Amur Leopard

amur leopards

Conservation Status: Critically Endangered

Scientific Name: Panthera pardus orientalis

The Amur leopard. also known as the Far Eastern leopard, is a big cat that inhabits parts of southeastern Russia (Primorye Krai) and northeastern China (Jilin and Heilongjiang). A few leopards have also been reported in northern Korea. The Amur leopard lives farther north than any other leopard. It is the only leopard subspecies that has adapted to a cold climate. Its fur is thick, soft and covered in spots. Overall the coat has a pale color, which helps the cat hide in the snow.

The cat is listed as CRITICALLY ENDANGERED on the IUCN Red List of Threatened Species. Currently, there are less than 50 Amur leopards still living in the wild. The Amur leopard is one of the most endangered wild cats on the planet.

Additional Reading:
Amur leopard conservation
Amur leopard research

About the Amur Leopard

amur leopard in the grass

Physical Appearance

amur leopard in basinAmur leopards are relatively small in size.  Males range from 42 to 54 inches, with a tail length of 32 to 35 inches. They weigh between 70 and 100 lbs.

Females are smaller, weighing between 50 and 95 lbs. The cats coat ranges in color from various shades of yellow to gold and is covered in spots.

The leopard’s fur is usually much lighter during the winter months.

Territory

The leopards maintain individual territories approximately 20 to 120 miles in size, usually in a river basin.

Lifespan

Wild Amur leopards generally live between 10 to 15 years. Captive leopards can live as long as 20 years.

Hunting & Prey

Amur Leopard prey consists of musk deer, roe deer, moose, wild pig, Manchurian wapiti (elk), hare, badger, fowl, mice and at times, young black bears. The leopard usually hunts at night.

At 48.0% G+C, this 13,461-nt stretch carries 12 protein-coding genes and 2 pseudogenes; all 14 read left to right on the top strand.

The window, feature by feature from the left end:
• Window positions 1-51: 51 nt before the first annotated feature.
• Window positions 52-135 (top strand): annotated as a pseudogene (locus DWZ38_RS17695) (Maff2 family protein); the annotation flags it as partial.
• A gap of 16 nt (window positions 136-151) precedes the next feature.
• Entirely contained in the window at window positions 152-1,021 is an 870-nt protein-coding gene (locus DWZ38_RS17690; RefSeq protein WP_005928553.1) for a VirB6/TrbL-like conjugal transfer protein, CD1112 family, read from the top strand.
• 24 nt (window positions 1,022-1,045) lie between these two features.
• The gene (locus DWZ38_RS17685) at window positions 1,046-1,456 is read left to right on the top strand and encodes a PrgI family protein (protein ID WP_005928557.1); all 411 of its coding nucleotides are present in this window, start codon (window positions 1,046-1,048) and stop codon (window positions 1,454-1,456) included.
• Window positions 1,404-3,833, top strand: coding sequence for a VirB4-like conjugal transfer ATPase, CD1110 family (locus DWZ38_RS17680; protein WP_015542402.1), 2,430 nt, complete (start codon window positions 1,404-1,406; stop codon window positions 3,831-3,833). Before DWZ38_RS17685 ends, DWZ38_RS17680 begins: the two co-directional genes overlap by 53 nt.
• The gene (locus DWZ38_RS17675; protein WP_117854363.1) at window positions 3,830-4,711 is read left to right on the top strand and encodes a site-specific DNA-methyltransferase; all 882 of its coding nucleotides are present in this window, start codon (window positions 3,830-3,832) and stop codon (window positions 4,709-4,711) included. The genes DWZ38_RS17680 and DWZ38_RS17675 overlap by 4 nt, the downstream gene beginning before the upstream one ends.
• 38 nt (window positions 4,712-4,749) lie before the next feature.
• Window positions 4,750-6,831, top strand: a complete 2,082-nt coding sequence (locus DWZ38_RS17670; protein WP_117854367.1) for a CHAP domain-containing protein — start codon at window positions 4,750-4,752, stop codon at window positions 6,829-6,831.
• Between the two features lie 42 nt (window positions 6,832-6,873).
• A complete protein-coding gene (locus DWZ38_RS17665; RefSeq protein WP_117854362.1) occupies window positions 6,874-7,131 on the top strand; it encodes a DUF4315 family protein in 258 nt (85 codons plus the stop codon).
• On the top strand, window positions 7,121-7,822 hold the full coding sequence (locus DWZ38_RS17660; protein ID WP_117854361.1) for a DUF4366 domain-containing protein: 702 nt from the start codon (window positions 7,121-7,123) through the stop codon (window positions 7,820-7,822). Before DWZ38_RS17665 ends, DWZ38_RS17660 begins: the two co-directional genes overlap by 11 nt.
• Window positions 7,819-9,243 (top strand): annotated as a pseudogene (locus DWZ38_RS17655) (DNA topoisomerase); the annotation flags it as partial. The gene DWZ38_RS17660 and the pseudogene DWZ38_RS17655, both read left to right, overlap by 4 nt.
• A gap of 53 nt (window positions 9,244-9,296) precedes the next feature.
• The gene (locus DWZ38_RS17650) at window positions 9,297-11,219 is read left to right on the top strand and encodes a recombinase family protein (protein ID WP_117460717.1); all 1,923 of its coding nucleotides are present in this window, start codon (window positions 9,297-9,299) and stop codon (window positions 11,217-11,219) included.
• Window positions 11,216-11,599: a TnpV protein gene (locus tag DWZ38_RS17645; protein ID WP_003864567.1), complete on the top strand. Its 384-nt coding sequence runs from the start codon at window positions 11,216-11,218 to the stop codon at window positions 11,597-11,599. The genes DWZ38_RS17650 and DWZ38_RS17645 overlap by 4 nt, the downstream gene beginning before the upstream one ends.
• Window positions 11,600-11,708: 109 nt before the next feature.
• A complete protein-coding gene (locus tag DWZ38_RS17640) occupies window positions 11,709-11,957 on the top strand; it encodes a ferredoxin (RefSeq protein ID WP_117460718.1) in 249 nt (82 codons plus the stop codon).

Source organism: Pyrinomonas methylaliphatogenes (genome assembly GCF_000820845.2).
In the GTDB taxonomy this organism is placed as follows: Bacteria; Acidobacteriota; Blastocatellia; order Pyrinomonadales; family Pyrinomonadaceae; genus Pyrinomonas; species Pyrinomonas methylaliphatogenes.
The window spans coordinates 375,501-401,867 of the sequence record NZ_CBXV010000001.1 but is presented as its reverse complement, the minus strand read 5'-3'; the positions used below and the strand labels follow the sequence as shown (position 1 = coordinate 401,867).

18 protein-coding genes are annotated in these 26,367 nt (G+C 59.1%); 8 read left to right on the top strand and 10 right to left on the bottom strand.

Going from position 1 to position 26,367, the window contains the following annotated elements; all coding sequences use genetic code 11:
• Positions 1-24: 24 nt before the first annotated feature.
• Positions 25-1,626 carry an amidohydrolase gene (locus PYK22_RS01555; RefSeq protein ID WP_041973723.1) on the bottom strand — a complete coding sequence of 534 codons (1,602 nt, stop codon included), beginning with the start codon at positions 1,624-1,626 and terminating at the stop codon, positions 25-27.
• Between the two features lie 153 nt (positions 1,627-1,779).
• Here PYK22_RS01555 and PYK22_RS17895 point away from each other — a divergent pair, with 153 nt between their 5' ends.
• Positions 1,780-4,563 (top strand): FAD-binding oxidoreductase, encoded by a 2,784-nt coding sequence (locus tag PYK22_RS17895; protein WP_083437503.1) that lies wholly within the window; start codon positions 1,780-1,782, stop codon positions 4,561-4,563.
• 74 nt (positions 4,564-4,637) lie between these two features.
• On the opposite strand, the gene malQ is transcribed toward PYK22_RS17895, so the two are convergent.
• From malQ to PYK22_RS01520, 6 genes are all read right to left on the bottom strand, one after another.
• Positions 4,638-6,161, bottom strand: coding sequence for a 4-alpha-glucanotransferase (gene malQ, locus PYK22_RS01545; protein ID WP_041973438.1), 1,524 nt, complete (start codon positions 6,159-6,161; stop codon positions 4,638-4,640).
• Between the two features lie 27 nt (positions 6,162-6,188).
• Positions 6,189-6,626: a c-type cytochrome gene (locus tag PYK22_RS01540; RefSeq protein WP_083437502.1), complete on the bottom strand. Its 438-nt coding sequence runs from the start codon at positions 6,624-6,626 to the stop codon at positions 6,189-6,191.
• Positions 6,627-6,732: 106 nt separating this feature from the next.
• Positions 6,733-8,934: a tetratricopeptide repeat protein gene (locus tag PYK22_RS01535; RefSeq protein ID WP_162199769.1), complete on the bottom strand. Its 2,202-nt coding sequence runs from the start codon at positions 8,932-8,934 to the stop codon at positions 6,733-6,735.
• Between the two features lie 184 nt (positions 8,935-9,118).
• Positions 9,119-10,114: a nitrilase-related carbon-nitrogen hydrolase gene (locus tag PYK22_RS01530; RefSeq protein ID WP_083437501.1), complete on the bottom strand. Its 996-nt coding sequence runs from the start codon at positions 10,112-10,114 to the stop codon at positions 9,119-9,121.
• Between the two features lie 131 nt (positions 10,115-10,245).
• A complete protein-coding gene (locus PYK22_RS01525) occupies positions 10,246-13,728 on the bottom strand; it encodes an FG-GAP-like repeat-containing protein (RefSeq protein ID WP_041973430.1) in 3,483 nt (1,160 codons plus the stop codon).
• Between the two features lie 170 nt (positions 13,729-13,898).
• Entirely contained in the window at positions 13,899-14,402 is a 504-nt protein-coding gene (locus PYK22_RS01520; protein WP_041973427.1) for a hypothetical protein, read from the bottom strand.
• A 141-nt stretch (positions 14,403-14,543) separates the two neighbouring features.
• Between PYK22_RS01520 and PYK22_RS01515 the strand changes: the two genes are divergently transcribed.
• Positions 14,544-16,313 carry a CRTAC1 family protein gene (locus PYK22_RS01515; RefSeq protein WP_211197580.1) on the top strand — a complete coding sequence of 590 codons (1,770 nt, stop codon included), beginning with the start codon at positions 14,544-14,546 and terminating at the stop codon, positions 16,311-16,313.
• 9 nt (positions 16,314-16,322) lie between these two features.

Reproduction

Female leopards start breeding between 3 – 4 years or age. They have between one to four cubs during the spring or early summer. Most recently, the average size of a litter has only been two cats.  The young cats leave their mothers within 1 to 1 ½ years.

Conservation

The serious decline of the Amur leopard population is the result of poaching, deforestation and loss of habitat due to fires.  Read more about Amur leopard conservation.

Amur Leopard Facts

  • The Amur leopard is critically endangered, with less than 30 cats still living in the wild.
  • The leopard is known for its extremely thick fur.
  • One of the main threats to the leopard’s survival is poaching.
  • Another key conservation concern is inbreeding of the remaining cats.
  • The zoo population of Amur leopards is believed to be 176.

Amur Leopard Videos

You can also watch an Amur leopard livecam set up by the Tallinn Zoo in Estonia here.

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